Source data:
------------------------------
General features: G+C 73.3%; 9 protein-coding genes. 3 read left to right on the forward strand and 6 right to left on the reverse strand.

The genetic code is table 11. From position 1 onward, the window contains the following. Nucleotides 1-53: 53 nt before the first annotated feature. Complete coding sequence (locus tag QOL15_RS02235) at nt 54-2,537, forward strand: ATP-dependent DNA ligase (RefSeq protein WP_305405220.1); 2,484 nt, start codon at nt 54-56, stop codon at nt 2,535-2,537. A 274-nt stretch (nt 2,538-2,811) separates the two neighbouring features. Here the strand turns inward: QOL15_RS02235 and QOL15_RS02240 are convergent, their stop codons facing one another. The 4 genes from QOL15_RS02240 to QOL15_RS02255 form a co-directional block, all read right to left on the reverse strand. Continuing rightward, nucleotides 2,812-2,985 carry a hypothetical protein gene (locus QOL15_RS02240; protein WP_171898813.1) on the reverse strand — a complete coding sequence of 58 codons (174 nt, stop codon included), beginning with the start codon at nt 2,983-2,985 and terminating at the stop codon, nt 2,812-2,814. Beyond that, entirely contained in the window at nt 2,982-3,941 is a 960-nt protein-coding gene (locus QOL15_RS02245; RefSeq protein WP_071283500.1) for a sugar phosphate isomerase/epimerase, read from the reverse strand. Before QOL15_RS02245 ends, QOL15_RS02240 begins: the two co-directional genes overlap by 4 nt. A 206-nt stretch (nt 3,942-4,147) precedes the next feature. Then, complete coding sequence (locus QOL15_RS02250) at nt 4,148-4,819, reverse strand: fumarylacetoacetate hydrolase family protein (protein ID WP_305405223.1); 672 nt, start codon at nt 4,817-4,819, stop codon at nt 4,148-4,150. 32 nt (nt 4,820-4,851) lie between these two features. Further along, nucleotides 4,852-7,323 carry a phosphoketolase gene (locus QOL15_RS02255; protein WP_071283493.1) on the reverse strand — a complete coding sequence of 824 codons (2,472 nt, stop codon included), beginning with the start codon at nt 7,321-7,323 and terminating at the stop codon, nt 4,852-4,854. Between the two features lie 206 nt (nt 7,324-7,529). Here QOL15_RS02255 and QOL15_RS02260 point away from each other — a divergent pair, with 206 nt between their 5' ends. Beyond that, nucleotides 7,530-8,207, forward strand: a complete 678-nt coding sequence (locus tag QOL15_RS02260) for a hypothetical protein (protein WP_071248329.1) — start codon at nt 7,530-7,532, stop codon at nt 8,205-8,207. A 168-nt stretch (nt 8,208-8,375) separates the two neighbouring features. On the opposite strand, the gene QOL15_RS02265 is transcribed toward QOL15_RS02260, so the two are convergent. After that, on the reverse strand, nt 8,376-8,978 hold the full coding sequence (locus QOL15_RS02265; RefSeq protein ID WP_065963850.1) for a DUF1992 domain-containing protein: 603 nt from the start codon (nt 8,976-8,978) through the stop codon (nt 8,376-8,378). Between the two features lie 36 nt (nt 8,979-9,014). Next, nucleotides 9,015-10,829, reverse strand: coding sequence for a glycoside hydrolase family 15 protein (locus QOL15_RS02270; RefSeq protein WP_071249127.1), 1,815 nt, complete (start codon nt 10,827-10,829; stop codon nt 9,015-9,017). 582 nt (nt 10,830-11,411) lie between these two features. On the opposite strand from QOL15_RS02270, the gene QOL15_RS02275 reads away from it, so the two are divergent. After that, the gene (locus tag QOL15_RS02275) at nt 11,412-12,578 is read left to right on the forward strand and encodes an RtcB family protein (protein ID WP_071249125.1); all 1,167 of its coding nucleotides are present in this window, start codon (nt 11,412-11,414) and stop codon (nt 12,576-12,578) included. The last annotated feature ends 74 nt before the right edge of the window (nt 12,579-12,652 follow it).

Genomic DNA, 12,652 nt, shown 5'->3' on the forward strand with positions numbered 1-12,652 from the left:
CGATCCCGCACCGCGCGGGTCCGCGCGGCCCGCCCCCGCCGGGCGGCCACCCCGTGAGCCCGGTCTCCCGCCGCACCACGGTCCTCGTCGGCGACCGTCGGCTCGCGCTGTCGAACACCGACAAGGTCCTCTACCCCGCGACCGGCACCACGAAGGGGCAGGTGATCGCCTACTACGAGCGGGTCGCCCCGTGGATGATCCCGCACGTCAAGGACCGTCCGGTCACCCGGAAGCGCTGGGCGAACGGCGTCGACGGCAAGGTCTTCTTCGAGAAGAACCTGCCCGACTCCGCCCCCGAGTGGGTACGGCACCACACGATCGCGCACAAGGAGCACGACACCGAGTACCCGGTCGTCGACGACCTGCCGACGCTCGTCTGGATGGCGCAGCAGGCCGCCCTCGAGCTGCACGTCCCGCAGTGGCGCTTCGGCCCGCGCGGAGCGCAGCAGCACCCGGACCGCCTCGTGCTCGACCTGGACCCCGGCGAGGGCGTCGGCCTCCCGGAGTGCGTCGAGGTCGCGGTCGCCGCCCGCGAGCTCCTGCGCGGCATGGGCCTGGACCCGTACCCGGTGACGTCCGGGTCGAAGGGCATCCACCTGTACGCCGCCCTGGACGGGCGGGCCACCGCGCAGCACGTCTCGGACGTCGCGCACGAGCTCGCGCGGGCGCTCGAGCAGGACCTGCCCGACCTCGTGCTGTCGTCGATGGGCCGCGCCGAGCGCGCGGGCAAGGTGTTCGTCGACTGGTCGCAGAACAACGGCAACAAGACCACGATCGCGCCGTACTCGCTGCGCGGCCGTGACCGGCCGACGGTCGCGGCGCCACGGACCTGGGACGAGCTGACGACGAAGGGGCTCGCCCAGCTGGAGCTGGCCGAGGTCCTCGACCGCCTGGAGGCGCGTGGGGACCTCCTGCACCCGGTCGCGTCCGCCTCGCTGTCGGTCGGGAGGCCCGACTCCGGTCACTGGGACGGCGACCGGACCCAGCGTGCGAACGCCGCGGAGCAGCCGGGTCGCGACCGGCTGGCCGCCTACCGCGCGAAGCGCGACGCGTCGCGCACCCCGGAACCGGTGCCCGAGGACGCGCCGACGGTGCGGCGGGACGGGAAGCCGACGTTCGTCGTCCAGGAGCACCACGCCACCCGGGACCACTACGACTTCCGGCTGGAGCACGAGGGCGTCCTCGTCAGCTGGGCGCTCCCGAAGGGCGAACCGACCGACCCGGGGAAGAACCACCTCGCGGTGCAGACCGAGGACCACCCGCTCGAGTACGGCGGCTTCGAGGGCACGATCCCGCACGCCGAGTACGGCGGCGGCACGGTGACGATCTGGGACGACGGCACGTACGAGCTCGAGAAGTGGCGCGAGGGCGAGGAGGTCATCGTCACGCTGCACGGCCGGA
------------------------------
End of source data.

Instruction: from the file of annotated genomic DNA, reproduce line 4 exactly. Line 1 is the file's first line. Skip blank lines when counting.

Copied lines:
CGATCCCGCACCGCGCGGGTCCGCGCGGCCCGCCCCCGCCGGGCGGCCACCCCGTGAGCCCGGTCTCCCGCCGCACCACGGTCCTCGTCGGCGACCGTCGGCTCGCGCTGTCGAACACCGACAAGGTCCTCTACCCCGCGACCGGCACCACGAAGGGGCAGGTGATCGCCTACTACGAGCGGGTCGCCCCGTGGATGATCCCGCACGTCAAGGACCGTCCGGTCACCCGGAAGCGCTGGGCGAACGGCGTCGACGGCAAGGTCTTCTTCGAGAAGAACCTGCCCGACTCCGCCCCCGAGTGGGTACGGCACCACACGATCGCGCACAAGGAGCACGACACCGAGTACCCGGTCGTCGACGACCTGCCGACGCTCGTCTGGATGGCGCAGCAGGCCGCCCTCGAGCTGCACGTCCCGCAGTGGCGCTTCGGCCCGCGCGGAGCGCAGCAGCACCCGGACCGCCTCGTGCTCGACCTGGACCCCGGCGAGGGCGTCGGCCTCCCGGAGTGCGTCGAGGTCGCGGTCGCCGCCCGCGAGCTCCTGCGCGGCATGGGCCTGGACCCGTACCCGGTGACGTCCGGGTCGAAGGGCATCCACCTGTACGCCGCCCTGGACGGGCGGGCCACCGCGCAGCACGTCTCGGACGTCGCGCACGAGCTCGCGCGGGCGCTCGAGCAGGACCTGCCCGACCTCGTGCTGTCGTCGATGGGCCGCGCCGAGCGCGCGGGCAAGGTGTTCGTCGACTGGTCGCAGAACAACGGCAACAAGACCACGATCGCGCCGTACTCGCTGCGCGGCCGTGACCGGCCGACGGTCGCGGCGCCACGGACCTGGGACGAGCTGACGACGAAGGGGCTCGCCCAGCTGGAGCTGGCCGAGGTCCTCGACCGCCTGGAGGCGCGTGGGGACCTCCTGCACCCGGTCGCGTCCGCCTCGCTGTCGGTCGGGAGGCCCGACTCCGGTCACTGGGACGGCGACCGGACCCAGCGTGCGAACGCCGCGGAGCAGCCGGGTCGCGACCGGCTGGCCGCCTACCGCGCGAAGCGCGACGCGTCGCGCACCCCGGAACCGGTGCCCGAGGACGCGCCGACGGTGCGGCGGGACGGGAAGCCGACGTTCGTCGTCCAGGAGCACCACGCCACCCGGGACCACTACGACTTCCGGCTGGAGCACGAGGGCGTCCTCGTCAGCTGGGCGCTCCCGAAGGGCGAACCGACCGACCCGGGGAAGAACCACCTCGCGGTGCAGACCGAGGACCACCCGCTCGAGTACGGCGGCTTCGAGGGCACGATCCCGCACGCCGAGTACGGCGGCGGCACGGTGACGATCTGGGACGACGGCACGTACGAGCTCGAGAAGTGGCGCGAGGGCGAGGAGGTCATCGTCACGCTGCACGGCCGGA